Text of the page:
These Teens Are No Slackers When It Comes To Helping Others
When they heard the native people in their community were in desperate need of supplies during the coronavirus pandemic, they jumped into action.
While some folks spent their downtime during the Covid-19 quarantine to start a new hobby or embark on lofty home improvement projects, others used their time to help others.
That includes a group of teenagers in Phoenix who raised $16,000 to buy supplies for the Navajo Nation during the coronavirus pandemic.
This group of teens has raised over $16K to help get supplies to Native Americans in their community. @FundNavajo
After hearing about how Native Americans have been suffering from the virus at much higher rates, 17-year-olds Ben Richardson and Max Goldstein, 16-year-olds Caroline Purtill and Alex Goldstein, and 13-year old Sierra Goldstein decided to do join forces and do something about it.
"We were in quarantine and we didn't have a lot to do," Max Goldstein told AZCentral.com. "We wanted to help out our community in Arizona."
The group collected hygiene products, non-perishable food items, baby supplies, and dog food to donate to the Navajo Nation. @FundNavajo
The students started by reaching out to family and friends for donations. Then, they contacted the Navajo Nation to see what supplies they needed.
While the students weren't sure what to expect, they ended up getting hundreds of donations from $5 to $1000, an amount that Susan Purtill, Caroline's mother, said "became almost overwhelming."
"I'm just really proud of them," Purtill said. "For kids being at home this has been — I don't want to be overly dramatic — but it's been tough."
Along with food and other supplies, the group gathered over 1,000 hand-made masks from local churches and friends.@FundNavajo
Once they had enough donations, the group of high schoolers went on an epic, 8-hour Costco run to load up on cleaning supplies, hygiene products and non-perishable food items.
While the students said they were met with some "dirty looks" while shopping because people thought they were hoarding supplies, they later got a letter from the Navajo Nation attorney general to let the stores know they were donating the items. That allowed them to buy some materials in bulk, like hand sanitizer and bleach.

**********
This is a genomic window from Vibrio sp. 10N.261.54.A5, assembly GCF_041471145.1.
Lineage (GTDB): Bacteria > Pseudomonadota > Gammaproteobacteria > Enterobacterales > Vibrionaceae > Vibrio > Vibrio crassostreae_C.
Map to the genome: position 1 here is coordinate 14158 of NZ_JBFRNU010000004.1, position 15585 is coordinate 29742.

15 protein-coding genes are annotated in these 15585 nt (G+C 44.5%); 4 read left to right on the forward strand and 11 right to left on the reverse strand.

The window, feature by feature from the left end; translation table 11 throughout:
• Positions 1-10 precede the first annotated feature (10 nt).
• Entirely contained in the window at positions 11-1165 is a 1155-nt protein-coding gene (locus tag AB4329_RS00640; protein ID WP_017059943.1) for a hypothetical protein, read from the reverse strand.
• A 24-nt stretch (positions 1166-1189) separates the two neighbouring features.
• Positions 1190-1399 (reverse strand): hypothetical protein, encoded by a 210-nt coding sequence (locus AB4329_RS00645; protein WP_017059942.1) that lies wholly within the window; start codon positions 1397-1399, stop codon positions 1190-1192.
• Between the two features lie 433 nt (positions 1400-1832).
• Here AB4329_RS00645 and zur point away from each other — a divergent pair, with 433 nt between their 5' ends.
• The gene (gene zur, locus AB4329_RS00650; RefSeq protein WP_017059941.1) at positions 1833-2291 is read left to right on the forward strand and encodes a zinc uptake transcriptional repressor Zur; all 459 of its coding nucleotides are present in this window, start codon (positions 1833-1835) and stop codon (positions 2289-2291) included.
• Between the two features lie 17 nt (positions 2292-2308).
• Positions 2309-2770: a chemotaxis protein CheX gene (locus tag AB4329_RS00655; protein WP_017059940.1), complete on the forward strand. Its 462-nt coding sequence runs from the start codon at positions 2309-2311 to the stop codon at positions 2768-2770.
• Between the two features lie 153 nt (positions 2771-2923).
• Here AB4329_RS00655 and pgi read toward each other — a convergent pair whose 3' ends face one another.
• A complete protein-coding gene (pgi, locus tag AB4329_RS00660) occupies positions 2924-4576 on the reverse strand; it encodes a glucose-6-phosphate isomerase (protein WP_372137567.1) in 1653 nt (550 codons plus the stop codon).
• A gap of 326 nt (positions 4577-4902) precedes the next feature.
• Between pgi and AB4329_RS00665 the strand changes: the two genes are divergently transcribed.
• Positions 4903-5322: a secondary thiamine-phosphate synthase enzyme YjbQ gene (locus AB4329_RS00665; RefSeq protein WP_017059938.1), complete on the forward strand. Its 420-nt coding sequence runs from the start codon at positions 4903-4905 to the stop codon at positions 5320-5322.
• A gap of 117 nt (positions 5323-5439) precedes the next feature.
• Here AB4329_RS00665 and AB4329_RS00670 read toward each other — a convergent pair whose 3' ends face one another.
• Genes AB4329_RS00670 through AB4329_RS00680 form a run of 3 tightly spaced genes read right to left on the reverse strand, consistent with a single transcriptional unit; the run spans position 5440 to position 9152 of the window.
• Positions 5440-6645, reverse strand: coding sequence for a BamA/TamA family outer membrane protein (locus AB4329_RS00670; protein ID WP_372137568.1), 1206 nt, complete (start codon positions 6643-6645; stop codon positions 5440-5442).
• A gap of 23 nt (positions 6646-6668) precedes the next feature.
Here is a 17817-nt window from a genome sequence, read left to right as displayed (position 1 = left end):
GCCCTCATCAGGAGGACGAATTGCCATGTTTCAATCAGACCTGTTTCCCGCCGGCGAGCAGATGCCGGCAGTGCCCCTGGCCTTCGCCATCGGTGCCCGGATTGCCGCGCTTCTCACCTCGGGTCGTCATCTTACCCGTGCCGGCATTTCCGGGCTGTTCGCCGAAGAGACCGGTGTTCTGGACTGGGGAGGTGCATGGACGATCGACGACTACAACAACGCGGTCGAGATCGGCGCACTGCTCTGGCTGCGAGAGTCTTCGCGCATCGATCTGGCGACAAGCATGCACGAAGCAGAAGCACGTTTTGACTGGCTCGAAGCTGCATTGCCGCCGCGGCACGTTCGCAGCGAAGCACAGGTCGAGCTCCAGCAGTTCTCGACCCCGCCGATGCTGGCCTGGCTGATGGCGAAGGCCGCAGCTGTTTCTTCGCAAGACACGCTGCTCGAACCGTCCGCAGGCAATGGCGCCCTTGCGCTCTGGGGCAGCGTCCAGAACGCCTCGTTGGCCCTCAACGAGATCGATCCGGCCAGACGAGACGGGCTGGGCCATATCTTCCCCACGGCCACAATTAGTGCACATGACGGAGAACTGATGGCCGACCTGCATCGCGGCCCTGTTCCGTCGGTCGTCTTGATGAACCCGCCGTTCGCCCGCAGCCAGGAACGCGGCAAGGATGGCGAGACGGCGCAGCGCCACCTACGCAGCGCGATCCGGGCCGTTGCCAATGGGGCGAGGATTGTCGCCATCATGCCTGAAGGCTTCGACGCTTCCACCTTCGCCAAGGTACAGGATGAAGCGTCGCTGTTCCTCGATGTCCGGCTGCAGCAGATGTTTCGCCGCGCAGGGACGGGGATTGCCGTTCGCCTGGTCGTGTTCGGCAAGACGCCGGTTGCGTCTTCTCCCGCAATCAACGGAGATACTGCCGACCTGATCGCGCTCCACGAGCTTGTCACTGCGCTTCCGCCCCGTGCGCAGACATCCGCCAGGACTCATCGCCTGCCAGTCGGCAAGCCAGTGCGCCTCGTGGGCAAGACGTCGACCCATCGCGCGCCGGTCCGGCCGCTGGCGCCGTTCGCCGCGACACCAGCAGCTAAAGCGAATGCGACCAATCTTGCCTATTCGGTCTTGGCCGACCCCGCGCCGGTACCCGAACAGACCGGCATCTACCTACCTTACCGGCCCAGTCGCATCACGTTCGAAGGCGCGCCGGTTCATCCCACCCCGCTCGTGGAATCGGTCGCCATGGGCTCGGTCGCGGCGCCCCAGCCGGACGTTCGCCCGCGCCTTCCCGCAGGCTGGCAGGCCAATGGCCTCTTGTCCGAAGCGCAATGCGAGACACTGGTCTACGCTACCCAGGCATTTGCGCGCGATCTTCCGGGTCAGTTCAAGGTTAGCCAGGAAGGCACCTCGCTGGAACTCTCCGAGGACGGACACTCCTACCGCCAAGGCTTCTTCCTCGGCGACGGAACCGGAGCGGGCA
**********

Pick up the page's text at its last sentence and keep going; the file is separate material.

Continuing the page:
In addition to cleaning supplies, diapers, baby formula, groceries and pet food, the teens gathered over 1,000 masks from local churches and friends who made them by hand.
The students made their first delivery to a food distribution center at Window Rock, a nearby reservation, last week. They're hoping to use any leftover funds to pay for a tanker truck full of potable water so people on the reservation don't have to rely on bottled water.
The project has been a lot of hard work, but the group is thrilled to be making such a large impact.
Filling the u-haul for the first delivery tomorrow! #navajo https://t.co/LfBWStGSKb— Navajo Nation Supply Project (@Navajo Nation Supply Project)1590706742.0
"I think that when you hear these big numbers you don't really imagine individual persons, but I think it's important for people to remember that it's not just a statistic and that these are actually individual lives," Sierra Goldstein said.
Kudos to the teens for stepping up to help vulnerable members of their community, even when they were sheltering-in-place. Hopefully others will take their lead and do some good for those in their own backyards.
The teens made their first donation to a food distribution center at a nearby reservation on Friday. @FundNavajo